“Goodnight Irene,” the Twentieth Century American folk standard first recorded by American blues musician Huddie “Lead Belly” Ledbetter in 1933, is the subject behind Charles White’s (American, 1918-1979) 1952 oil on canvas that portrays Lead Belly playing that song with an ardent admirer looking over his shoulder. The painting was once in Harry Belafonte’s collection, and the singer said of White’s art, “Through his paintings, I was inspired to find the songs that equaled what I saw his paintings reflect. And in looking for what his paintings reflect, I was able to discover Lead Belly. And discovering Lead Belly, I discovered language. Here was a culture and a life and things being expressed that had no space in popular American entertainment. The passion and the bitterness of the protests. And I said, that’s my man. I’m gonna do what he’s doing. My first repertoire was made up of Lead Belly songs, I used to do it at any little party, any little place.”
“This Machine Kills Fascists” reads the label that American folk singer/songwriter Woody Guthrie affixed to his guitar. The 1943 gelatin silver print by Al Aumuller (American, active 1930s-early 1950s) shows Guthrie in a half-length portrait, facing slightly left, holding the guitar used to bring truth to power in protest music that began with decrying conditions in Depression America’s Dust Bowl and migrated to its city streets in the 1960s and 1970s.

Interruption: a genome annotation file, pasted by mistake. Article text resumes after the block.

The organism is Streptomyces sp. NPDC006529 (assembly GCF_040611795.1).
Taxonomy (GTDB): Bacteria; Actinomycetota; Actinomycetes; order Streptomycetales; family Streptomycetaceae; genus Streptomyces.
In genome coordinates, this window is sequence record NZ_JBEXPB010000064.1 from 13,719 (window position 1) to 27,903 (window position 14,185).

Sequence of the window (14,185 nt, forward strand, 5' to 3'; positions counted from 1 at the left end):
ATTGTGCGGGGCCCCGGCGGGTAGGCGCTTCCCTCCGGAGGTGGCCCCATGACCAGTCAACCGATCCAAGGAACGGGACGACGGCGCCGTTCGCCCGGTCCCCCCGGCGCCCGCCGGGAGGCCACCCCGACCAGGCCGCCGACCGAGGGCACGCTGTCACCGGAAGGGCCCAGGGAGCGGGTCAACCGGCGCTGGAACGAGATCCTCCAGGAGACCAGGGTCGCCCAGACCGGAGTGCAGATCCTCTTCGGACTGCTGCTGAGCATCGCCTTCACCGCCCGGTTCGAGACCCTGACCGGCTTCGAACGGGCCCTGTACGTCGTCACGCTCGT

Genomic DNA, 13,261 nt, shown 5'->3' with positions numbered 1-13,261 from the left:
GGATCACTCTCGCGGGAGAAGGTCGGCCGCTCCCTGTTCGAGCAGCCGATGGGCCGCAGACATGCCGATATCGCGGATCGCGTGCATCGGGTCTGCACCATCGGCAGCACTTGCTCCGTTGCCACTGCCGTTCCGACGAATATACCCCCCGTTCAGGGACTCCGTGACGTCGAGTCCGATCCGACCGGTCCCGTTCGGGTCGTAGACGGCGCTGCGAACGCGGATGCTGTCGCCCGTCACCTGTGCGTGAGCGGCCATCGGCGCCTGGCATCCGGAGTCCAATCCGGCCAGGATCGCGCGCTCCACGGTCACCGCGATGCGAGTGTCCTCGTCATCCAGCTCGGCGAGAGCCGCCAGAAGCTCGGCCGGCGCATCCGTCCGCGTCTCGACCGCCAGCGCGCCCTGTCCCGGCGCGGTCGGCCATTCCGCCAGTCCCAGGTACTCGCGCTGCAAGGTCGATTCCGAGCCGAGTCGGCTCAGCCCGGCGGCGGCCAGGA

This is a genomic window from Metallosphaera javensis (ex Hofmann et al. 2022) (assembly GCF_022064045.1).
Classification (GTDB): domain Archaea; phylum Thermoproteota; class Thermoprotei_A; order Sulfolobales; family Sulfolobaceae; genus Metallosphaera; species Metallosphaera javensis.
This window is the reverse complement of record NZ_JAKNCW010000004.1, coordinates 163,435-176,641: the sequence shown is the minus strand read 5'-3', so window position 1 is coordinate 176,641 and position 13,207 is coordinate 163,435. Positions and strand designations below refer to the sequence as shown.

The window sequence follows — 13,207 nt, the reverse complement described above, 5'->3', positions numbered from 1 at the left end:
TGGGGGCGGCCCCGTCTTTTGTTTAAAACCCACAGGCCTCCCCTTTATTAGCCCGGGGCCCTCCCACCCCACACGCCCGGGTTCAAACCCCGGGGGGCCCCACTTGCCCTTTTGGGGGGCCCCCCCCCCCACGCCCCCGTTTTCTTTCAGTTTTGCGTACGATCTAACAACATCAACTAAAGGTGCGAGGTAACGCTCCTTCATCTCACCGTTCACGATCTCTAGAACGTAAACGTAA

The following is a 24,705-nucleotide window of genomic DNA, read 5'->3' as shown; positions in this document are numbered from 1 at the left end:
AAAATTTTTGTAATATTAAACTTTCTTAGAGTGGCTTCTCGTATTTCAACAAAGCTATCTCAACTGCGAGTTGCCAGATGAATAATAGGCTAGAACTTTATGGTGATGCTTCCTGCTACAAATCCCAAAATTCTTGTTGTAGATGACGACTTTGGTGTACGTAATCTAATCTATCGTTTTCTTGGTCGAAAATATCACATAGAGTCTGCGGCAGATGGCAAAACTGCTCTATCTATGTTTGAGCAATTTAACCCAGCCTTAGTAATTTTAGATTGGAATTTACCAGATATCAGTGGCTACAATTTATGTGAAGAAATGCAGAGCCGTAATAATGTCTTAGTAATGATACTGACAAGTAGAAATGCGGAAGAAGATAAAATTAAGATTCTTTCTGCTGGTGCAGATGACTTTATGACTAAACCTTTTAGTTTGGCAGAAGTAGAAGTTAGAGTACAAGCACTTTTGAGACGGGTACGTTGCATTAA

No exhibition of the guitar as artistic symbol could afford to ignore its symbology outside of the musician who wields it. The strings of a guitar vibrate. And so does the entire image of Spencer A. Moseley’s (American, 1925-1998) “Gervais’ Guitar,” 1964, an acrylic on canvas. Not well known, Moseley, who was born in Bellingham, Wash., and earned both undergraduate and graduate art degrees from the University of Washington, was a pivotal figure in the Washington art scene. His works embraced Modernism, abstraction, cubism, Pop and Op art, and a variety of variations throughout his career. What they have in common is bold color and strong outlines, evident here in an image that virtually thrums with imagined sound.